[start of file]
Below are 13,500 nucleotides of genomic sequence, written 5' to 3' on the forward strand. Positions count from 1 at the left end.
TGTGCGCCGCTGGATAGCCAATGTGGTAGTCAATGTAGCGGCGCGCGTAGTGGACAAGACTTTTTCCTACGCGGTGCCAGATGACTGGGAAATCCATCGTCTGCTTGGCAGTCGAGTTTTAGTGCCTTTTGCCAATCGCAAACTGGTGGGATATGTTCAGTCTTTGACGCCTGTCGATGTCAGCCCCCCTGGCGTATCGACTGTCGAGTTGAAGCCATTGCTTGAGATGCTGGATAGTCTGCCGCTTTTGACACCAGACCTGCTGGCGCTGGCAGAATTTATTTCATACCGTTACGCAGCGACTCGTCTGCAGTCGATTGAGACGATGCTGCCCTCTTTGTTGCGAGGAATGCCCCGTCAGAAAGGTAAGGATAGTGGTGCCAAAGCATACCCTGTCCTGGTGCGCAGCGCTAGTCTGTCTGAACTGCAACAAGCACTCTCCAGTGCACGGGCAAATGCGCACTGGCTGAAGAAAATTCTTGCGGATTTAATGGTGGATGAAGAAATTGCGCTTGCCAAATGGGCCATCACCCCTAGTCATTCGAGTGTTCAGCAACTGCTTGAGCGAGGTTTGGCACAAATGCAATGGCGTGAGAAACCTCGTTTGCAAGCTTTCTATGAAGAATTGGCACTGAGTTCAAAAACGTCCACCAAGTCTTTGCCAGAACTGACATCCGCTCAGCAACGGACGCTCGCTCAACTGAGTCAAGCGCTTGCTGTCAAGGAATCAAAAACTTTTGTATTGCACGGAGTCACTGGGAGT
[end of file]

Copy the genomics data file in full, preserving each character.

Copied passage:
Below are 13,500 nucleotides of genomic sequence, written 5' to 3' on the forward strand. Positions count from 1 at the left end.
TGTGCGCCGCTGGATAGCCAATGTGGTAGTCAATGTAGCGGCGCGCGTAGTGGACAAGACTTTTTCCTACGCGGTGCCAGATGACTGGGAAATCCATCGTCTGCTTGGCAGTCGAGTTTTAGTGCCTTTTGCCAATCGCAAACTGGTGGGATATGTTCAGTCTTTGACGCCTGTCGATGTCAGCCCCCCTGGCGTATCGACTGTCGAGTTGAAGCCATTGCTTGAGATGCTGGATAGTCTGCCGCTTTTGACACCAGACCTGCTGGCGCTGGCAGAATTTATTTCATACCGTTACGCAGCGACTCGTCTGCAGTCGATTGAGACGATGCTGCCCTCTTTGTTGCGAGGAATGCCCCGTCAGAAAGGTAAGGATAGTGGTGCCAAAGCATACCCTGTCCTGGTGCGCAGCGCTAGTCTGTCTGAACTGCAACAAGCACTCTCCAGTGCACGGGCAAATGCGCACTGGCTGAAGAAAATTCTTGCGGATTTAATGGTGGATGAAGAAATTGCGCTTGCCAAATGGGCCATCACCCCTAGTCATTCGAGTGTTCAGCAACTGCTTGAGCGAGGTTTGGCACAAATGCAATGGCGTGAGAAACCTCGTTTGCAAGCTTTCTATGAAGAATTGGCACTGAGTTCAAAAACGTCCACCAAGTCTTTGCCAGAACTGACATCCGCTCAGCAACGGACGCTCGCTCAACTGAGTCAAGCGCTTGCTGTCAAGGAATCAAAAACTTTTGTATTGCACGGAGTCACTGGGAGT